So it’s pretty clear that Jesus did not come just for the Jews. He came for the nations.
Fulfilling the Scriptures
Luke 4:14-30 - Please read this portion of Scripture to understand what is going on. Jesus had returned to Nazareth, where He was raised. As was His custom, He entered the synagogue on the Sabbath day and stood up to read. The scroll of Isaiah was handed to Him and He found the portion He then read (Isaiah 61:1-2). When He had read it and handed the scroll back to the attendant He told those in attendance that this Scripture was being fulfilled in their hearing.
They were duly impressed with His gracious words and marvelled that this was Joseph’s son.
Then Jesus spoke again, telling them that they would doubtless ask Him to perform the sorts of signs and miracles that they heard He did in Capernaum and that a prophet is without honour in His home town. Jesus then made clear the plan of God by referencing two incidents from their Scriptures.
The first was from the time of Elijah. The heavens were shut up three and a half years and a great famine came over the land. And while there were many widows among the Jews in those days, God sent Elijah to a Gentile widow in Zarephath, in the land of Sidon.
The second was from the time of Elisha. Jesus told them that, although there were many lepers among the Jews at the time, none of them was cleansed, but Naaman the Syrian was.
The point is that Jesus made it very clear that, while the Jews would have interpreted the passage quoted by Jesus from Isaiah as referring to the Jews, its application was much broader and included Gentiles (the nations) as well. And this inclusion of the nations was a fulfilment of Scripture.
How did those in the Synagogue respond to this lesson?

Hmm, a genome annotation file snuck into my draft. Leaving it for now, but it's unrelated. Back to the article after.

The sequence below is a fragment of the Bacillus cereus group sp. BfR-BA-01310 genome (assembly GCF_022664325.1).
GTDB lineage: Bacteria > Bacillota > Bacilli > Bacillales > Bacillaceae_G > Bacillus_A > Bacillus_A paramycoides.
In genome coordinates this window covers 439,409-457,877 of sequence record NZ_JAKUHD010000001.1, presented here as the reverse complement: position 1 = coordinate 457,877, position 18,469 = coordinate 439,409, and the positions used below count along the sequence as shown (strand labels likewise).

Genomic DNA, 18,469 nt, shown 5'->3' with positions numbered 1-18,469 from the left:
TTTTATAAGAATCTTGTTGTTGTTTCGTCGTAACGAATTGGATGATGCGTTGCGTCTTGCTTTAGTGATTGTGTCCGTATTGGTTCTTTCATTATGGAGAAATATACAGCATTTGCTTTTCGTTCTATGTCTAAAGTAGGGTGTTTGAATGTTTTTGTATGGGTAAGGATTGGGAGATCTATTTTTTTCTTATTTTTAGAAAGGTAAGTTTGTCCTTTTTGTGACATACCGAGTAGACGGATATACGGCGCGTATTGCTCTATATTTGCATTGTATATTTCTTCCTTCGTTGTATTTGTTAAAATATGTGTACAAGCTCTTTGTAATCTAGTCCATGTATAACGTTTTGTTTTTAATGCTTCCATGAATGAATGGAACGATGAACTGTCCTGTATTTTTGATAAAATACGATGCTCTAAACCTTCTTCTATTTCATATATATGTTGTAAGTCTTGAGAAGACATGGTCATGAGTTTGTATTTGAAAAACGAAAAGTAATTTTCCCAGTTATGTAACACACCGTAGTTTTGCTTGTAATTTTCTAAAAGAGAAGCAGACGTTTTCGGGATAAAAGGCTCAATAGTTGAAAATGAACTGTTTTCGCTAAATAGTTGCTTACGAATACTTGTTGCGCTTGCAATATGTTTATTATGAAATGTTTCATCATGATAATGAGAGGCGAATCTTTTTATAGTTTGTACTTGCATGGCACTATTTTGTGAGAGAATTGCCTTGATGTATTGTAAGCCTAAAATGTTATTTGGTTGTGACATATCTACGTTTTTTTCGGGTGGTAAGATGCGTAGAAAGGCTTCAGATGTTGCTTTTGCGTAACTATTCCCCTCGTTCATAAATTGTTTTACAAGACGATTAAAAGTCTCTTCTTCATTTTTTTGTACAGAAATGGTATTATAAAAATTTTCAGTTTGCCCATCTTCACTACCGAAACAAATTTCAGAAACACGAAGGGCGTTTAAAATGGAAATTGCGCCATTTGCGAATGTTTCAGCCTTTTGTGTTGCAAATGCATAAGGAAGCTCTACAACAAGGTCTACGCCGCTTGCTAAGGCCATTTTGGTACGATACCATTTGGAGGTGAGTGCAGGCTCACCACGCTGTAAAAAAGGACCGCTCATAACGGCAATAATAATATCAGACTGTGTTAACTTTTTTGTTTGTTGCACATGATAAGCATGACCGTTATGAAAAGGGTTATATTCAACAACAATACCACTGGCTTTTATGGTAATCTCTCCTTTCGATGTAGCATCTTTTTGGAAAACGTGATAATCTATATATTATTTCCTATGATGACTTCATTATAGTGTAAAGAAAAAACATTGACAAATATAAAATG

Saviour of the World
There is numerous places in Scripture where God makes clear His global perspective, His plan to include the nations.
John 3:16-17 - “For God so loved the world, that He gave His only Son, that whoever believes in Him should not perish but have eternal life. For God did not send His Son into the world to condemn the world, but in order that the world might be saved through Him.”
Here, Jesus says that whoever believes in Him, Jew or Gentile, would be saved and that His purpose was not to condemn anyone but to provide salvation through Himself. A similar reference is made in John 6:33.
John 8:12 - Again Jesus spoke to them, saying, “I am the light of the world. Whoever follows Me will not walk in darkness, but will have the light of life.”
Again, Jesus makes it clear here that the light of the world is for the world, not just the Jews. Whoever follows Him will have the light of life.
John 12:30-32 - Jesus answered, “This voice has come for your sake, not Mine. Now is the judgement of this world; now will the ruler of this world be cast out. And I, when I am lifted up from the earth, I will draw all people to Myself.”
Once again Jesus says that when He is lifted up He will draw all kinds of people to Himself without distinction, all nations.
1 John 4:14 - And we have seen and testify that the Father has sent His Son to be the Saviour of the world.
John could not have made it any clearer. The Father sent Jesus to be the Saviour of the world. This was not just Jesus’ purpose, but it was the purpose of the Father.
Disciples of the Saviour
If Jesus is the Saviour of the world this means that you are a disciple of the Saviour of the world.
How do you think this truth should impact your daily walk with Christ?
How should this truth impact the way that you pray?
How should this truth change the way you view people who look different from you?
John 4:39-42 - Many Samaritans from that town believed in Him because of the woman's testimony, “He told me all that I ever did.” So when the Samaritans came to Him, they asked Him to stay with them, and He stayed there two days. And many more believed because of His word. They said to the woman, “It is no longer because of what you said that we believe, for we have heard for ourselves, and we know that this is indeed the Saviour of the world.”